I’ve seen the following advice recently shared on a few of the sites that focus on women’s issues, and my reaction is the same every time, “Why? Why can’t I call my daughter a princess? When did princess become a bad word?”
My opinion is probably not going to be all that popular and is likely going to sit wrong with some of the folks with whom I usually agree. But if it takes me not calling my daughter a princess in order for her to be a successful woman in life, well, there’s a lot riding on that one word, don’t you think?
I was recently invited to sit on a panel at the National Association of Business Women of New Mexico. The topic was how women succeed in male-dominated fields, and my two companions on the panel were Susan Zubiate Grace, who owns a local running store, and Jessica Eaves Mathews, a lawyer and serial entrepreneur. Jessica is also the author of a soon-to-be-released book, Wonder Women: How Western Women Will Save The World. One topic that took up a great portion of the time during our panel discussion was the idea that up until now, women have been expected to and have had to be willing to leave a good portion of themselves at the door of their office every morning in order to succeed and have an equal playing field with their male counterparts – no blatant femininity, no conversations about worrying about sick children or about changing diapers, no mention of dieting or an appointment to visit a colorist or manicurist.
This is the reason many women choose to be entrepreneurs and start their own businesses – that desire to be themselves – all of themselves, the parts beyond businesswoman – the mother, the wife, the girly-girl, the tomboy, the artist, the baker, the gardener. And if we, as women are ever going to get to the place where we create a new environment, a new way to build an economy that embraces the totality of being a woman, it seems rather counter-intuitive to begin saying that we can’t call our daughters princesses. In fact, I think the biggest thing we can do to inhibit confidence and the willingness to embrace male-dominated fields like math and science and engineering is to teach a young girl that if she is going to be good at those things, she’d better put her imagination, her whimsy away.
I believe that because of the experience I’ve had raising my own daughter, Rachel. I called her princess. A lot. For the longest time when she was little, she was so completely enamored with all of the Disney princesses (as well as Mickey Mouse) that it was all she wanted to talk about or pretend to be. She wanted the books read to her again and again. And when we went away with friends on a skiing vacation, they brought along the videotape (yes, I’m dating myself) of the new movie, Beauty and the Beast, and our poor friends were forced to watch that movie over and over for three solid days. Rachel cried every time when the Beast died. And then wanted to watch it again.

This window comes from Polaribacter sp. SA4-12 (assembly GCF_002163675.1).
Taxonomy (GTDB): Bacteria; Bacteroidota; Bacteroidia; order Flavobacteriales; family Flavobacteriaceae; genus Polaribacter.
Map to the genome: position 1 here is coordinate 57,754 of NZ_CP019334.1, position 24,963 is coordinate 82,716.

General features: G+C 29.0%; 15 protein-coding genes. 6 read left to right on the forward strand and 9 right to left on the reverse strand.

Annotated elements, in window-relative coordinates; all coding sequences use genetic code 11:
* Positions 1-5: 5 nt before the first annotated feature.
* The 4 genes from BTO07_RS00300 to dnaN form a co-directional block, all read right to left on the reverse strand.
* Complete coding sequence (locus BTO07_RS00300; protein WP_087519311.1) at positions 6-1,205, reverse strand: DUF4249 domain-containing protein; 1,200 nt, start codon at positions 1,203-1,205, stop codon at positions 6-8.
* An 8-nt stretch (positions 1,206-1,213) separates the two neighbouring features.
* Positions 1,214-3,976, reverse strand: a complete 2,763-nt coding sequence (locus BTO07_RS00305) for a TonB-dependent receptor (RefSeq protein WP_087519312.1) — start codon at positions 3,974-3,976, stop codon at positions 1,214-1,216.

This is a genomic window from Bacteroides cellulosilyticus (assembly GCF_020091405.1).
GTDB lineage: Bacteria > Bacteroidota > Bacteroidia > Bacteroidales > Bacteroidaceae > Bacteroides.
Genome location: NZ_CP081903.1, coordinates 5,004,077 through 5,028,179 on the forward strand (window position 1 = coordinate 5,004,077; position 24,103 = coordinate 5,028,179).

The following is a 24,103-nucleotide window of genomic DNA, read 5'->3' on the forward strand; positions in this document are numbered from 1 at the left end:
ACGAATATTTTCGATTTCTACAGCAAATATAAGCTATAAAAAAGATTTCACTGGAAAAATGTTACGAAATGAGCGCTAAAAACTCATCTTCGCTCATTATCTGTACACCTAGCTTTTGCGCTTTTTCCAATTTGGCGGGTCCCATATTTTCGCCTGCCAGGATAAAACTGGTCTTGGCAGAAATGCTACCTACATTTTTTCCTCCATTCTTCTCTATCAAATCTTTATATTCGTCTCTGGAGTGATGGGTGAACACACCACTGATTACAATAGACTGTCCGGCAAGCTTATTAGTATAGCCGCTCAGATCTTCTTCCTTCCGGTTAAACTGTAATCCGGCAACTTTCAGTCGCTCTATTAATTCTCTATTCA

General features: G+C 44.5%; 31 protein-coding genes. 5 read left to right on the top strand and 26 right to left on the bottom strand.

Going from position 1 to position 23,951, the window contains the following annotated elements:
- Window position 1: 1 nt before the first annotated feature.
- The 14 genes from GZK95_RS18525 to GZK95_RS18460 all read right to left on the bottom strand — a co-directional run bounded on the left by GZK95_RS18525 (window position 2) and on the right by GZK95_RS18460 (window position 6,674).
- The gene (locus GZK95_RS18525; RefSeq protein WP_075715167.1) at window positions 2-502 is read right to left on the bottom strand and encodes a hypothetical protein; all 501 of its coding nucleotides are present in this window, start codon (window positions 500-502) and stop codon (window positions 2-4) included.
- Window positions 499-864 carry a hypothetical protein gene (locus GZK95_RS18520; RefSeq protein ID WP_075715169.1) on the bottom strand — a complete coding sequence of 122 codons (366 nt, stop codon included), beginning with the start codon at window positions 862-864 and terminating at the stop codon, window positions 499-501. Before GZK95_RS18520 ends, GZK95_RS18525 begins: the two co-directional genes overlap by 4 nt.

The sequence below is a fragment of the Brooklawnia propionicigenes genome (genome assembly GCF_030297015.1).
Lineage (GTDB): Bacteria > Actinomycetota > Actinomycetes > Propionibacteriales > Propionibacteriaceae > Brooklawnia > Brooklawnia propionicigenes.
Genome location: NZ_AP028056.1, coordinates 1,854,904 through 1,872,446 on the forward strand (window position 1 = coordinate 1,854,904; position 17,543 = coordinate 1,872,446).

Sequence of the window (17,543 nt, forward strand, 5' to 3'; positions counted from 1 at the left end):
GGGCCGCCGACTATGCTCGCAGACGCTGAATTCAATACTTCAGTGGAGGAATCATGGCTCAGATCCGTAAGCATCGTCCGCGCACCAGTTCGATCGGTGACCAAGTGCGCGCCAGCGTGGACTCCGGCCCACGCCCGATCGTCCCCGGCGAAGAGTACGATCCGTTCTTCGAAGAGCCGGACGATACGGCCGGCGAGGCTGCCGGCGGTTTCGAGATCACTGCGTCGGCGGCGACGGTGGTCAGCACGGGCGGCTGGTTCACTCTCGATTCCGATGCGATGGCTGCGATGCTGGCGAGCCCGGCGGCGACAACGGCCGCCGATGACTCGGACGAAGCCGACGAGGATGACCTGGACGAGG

I didn’t just call her princess. I sewed her a Cinderella dress for Halloween one year. It was silky powder blue with white lace and took me a ridiculous number of hours to put together. But it was worth it, because she wore that dress for Halloween and to the grocery store, to the doctor’s office, to Grandma and Grandpa’s. Between her Cinderella dress and a ballerina set I found at a garage sale, Rachel spent a great deal of her time in that fantastic world of princesses, castles and dancers complete with all the whimsy and drama that goes along with it.
And, then just as soon as her deep fascination with princesses started, it ended. She discovered rock climbing at the age of nine and begged to join the climbing team along with her brother who was two years younger. It was an unconventional sport, and she took to it with enthusiasm and a fierce drive to be the best. She not only joined the team but competed with climbers her age from across several states to earn a bid to nationals that first year she started climbing.
She went on to compete at a national level all the way through high school, earning a rank as high as sixth in the nation. She was fierce, fearless, tough, competitive, and an amazing athlete. Sponsors for several climbing gear companies approached her about sponsoring her competitions and climbing gear and trips. She definitely grew out of the princess phase, but she never lost her whimsy, she imagination, her belief in a world where better things were possible.
She’s currently a senior in college earning an art degree and already supports herself as a graphic artist. She painted the art that hangs on the walls of our office, and she worked at one time for me, creating digital images for the mobile apps we were developing. It never occurred to Rachel that she might not be good enough at math or science to enter one of those fields. Instead, she did what we’d always encouraged her to do – follow her passion, and work hard.
If I remember correctly, most of those princess stories have the ladies facing down evil, running through forests, climbing towers, and they manage to do it all in a dress.
What is it actually that we want to teach our daughters? For me it is this: be brave enough to embrace and develop your entire self. Until we are okay teaching our daughters that, we’ll perpetuate women having to leave a large portion of their true selves at the door every day at the office.